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Corps plants more STEM seeds

Published March 9, 2012
Eighth-grade science student Martin explains how he resolved a math word problem presented by U.S. Army Corps of Engineers guest speaker Chadi Wahby during a Viva Technology program at Belvedere Middle School Feb. 9. Viva programs are one-day workshops designed to introduce engineering and science challenges that correlate with the students' studies.

Eighth-grade science student Martin explains how he resolved a math word problem presented by U.S. Army Corps of Engineers guest speaker Chadi Wahby during a Viva Technology program at Belvedere Middle School Feb. 9. Viva programs are one-day workshops designed to introduce engineering and science challenges that correlate with the students' studies.

Civil Engineer Chadi Wahby of the U.S. Army Corps of Engineers Los Angeles District speaks to eight grade students at Belvedere Middle School Feb. 9 about what sparked his interest in engineering and about the type of work that still motivates him today.

Civil Engineer Chadi Wahby of the U.S. Army Corps of Engineers Los Angeles District speaks to eight grade students at Belvedere Middle School Feb. 9 about what sparked his interest in engineering and about the type of work that still motivates him today.

U.S. Army Corps of Engineers Los Angeles District Civil Engineer Chadi Wahby speaks to science and math middle school students at Belvedere Middle School Feb. 9 about rewarding opportunities and experiences in STEM careers.

U.S. Army Corps of Engineers Los Angeles District Civil Engineer Chadi Wahby speaks to science and math middle school students at Belvedere Middle School Feb. 9 about rewarding opportunities and experiences in STEM careers.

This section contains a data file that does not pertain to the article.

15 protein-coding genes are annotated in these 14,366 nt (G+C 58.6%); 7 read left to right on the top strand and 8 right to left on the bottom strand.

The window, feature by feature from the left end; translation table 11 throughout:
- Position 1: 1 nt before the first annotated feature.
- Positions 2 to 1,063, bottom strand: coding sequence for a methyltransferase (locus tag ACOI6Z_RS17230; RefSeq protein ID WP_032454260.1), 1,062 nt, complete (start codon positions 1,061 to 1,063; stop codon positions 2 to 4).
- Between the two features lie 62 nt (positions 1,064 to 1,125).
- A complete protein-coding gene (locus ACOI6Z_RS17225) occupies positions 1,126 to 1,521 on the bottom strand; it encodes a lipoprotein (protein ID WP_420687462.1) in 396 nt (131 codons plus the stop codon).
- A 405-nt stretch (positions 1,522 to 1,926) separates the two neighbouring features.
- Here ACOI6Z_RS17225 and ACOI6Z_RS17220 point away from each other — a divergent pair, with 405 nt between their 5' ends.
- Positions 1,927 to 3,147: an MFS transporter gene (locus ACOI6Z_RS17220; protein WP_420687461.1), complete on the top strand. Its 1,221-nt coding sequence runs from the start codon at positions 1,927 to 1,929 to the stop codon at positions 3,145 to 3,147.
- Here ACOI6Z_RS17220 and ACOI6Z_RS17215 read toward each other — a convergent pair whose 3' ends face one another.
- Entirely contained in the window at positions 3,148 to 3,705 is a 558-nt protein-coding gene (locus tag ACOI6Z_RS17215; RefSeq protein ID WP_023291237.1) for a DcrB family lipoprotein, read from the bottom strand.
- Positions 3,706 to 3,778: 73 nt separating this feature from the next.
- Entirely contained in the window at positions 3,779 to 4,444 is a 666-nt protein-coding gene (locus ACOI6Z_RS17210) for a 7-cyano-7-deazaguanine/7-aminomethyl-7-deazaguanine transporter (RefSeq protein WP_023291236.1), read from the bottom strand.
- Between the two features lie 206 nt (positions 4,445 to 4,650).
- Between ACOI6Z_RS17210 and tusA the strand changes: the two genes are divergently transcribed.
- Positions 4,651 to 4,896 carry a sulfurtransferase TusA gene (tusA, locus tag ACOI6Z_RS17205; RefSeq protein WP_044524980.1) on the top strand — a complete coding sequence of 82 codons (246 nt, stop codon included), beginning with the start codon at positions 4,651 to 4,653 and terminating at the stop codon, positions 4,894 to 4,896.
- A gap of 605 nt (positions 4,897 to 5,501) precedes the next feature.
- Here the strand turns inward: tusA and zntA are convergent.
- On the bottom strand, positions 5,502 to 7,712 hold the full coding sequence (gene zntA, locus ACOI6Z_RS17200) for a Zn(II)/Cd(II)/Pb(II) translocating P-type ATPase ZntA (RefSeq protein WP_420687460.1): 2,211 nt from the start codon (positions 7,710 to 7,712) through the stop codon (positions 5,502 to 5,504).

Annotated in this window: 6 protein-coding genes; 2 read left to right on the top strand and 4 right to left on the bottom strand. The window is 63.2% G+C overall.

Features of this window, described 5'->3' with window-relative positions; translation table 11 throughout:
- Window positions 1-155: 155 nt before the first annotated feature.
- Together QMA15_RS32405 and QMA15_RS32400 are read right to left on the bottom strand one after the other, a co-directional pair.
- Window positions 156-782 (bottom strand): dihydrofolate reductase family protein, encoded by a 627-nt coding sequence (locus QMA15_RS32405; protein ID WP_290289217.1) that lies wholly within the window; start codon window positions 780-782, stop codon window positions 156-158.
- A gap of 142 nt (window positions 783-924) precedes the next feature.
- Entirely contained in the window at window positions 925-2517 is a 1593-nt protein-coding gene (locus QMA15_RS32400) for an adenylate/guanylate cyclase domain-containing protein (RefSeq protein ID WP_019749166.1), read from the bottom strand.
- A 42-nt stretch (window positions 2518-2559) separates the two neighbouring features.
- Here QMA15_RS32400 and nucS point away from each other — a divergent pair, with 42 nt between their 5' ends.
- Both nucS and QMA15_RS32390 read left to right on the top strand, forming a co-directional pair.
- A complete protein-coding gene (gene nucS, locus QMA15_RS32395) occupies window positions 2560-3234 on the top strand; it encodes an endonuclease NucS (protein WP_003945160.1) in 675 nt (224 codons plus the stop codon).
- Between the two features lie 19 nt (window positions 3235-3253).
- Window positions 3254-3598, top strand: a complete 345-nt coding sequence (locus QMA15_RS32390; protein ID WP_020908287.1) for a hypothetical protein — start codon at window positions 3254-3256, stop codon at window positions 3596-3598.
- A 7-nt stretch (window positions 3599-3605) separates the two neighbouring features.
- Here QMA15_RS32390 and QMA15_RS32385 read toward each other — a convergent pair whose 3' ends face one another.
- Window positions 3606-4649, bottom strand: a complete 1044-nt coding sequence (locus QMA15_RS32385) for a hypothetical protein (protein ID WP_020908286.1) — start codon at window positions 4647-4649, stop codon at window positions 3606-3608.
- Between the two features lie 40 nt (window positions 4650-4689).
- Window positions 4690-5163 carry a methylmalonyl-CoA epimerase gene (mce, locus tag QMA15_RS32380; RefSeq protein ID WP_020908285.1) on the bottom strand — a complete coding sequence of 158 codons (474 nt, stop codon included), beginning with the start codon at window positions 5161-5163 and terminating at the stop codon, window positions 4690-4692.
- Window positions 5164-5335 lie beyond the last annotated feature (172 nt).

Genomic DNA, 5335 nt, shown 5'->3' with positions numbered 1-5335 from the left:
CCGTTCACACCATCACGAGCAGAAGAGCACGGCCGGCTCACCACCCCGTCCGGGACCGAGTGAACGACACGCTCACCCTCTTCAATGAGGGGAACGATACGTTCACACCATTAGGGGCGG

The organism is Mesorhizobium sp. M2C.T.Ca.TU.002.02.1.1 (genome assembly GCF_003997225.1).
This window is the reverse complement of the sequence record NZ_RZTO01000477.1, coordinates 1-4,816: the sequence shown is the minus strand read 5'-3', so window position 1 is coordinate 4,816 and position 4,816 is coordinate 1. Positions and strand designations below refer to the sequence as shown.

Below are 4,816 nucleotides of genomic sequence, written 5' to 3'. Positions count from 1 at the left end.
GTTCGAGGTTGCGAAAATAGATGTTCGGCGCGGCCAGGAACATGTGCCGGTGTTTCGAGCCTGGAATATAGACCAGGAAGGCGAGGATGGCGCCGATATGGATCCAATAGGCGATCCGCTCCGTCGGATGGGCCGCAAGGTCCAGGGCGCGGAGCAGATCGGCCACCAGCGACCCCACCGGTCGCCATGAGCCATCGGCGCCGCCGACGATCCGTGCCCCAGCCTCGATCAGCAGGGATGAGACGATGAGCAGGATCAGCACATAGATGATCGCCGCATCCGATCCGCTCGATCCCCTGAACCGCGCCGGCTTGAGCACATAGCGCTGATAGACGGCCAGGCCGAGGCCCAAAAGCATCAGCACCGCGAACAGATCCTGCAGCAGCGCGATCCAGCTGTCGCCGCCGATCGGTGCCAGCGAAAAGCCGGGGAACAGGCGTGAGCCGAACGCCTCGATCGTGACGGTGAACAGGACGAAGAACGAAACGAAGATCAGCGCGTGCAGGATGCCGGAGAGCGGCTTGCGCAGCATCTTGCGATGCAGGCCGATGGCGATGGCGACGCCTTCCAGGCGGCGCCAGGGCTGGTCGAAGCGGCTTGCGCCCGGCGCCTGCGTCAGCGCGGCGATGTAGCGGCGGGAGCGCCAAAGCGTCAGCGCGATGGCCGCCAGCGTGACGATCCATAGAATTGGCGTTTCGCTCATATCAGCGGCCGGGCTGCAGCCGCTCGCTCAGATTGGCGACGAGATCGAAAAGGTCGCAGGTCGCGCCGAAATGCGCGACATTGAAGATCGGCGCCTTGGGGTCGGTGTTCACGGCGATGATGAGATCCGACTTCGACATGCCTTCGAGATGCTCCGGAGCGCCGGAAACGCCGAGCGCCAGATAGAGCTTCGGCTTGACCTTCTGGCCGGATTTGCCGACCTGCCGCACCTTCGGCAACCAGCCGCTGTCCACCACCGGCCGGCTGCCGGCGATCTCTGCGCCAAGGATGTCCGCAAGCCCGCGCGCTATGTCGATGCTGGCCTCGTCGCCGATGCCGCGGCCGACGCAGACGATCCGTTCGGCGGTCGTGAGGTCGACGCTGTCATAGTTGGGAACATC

LOS ANGELES - Civil Engineer Chadi Wahby is in the seed planting business.

He began sowing interest and excitement about careers in science, technology, engineering and math, as the guest speaker during a Viva Technology program at Belvedere Middle School here Feb. 9.

"I remember how one career day influenced my decision to be an engineer," said Wahby, who serves in the U.S. Army Corps of Engineers Los Angeles District. "That's why I know how important these events are for students at this age."

Ninety students participated in the full-day Viva program that included hands-on competitive and educational exercises like the Dream Invention, Rocket Science and the Catapult Launcher, designed to help them understand the connections between their math and science studies and rewarding STEM careers.

Since 2009, the Corps and its contractor, Great Minds in STEM, have partnered to deliver educational programs like Viva Technology to 20 schools in Los Angeles through the STEM Up Initiative, a DoD-funded program.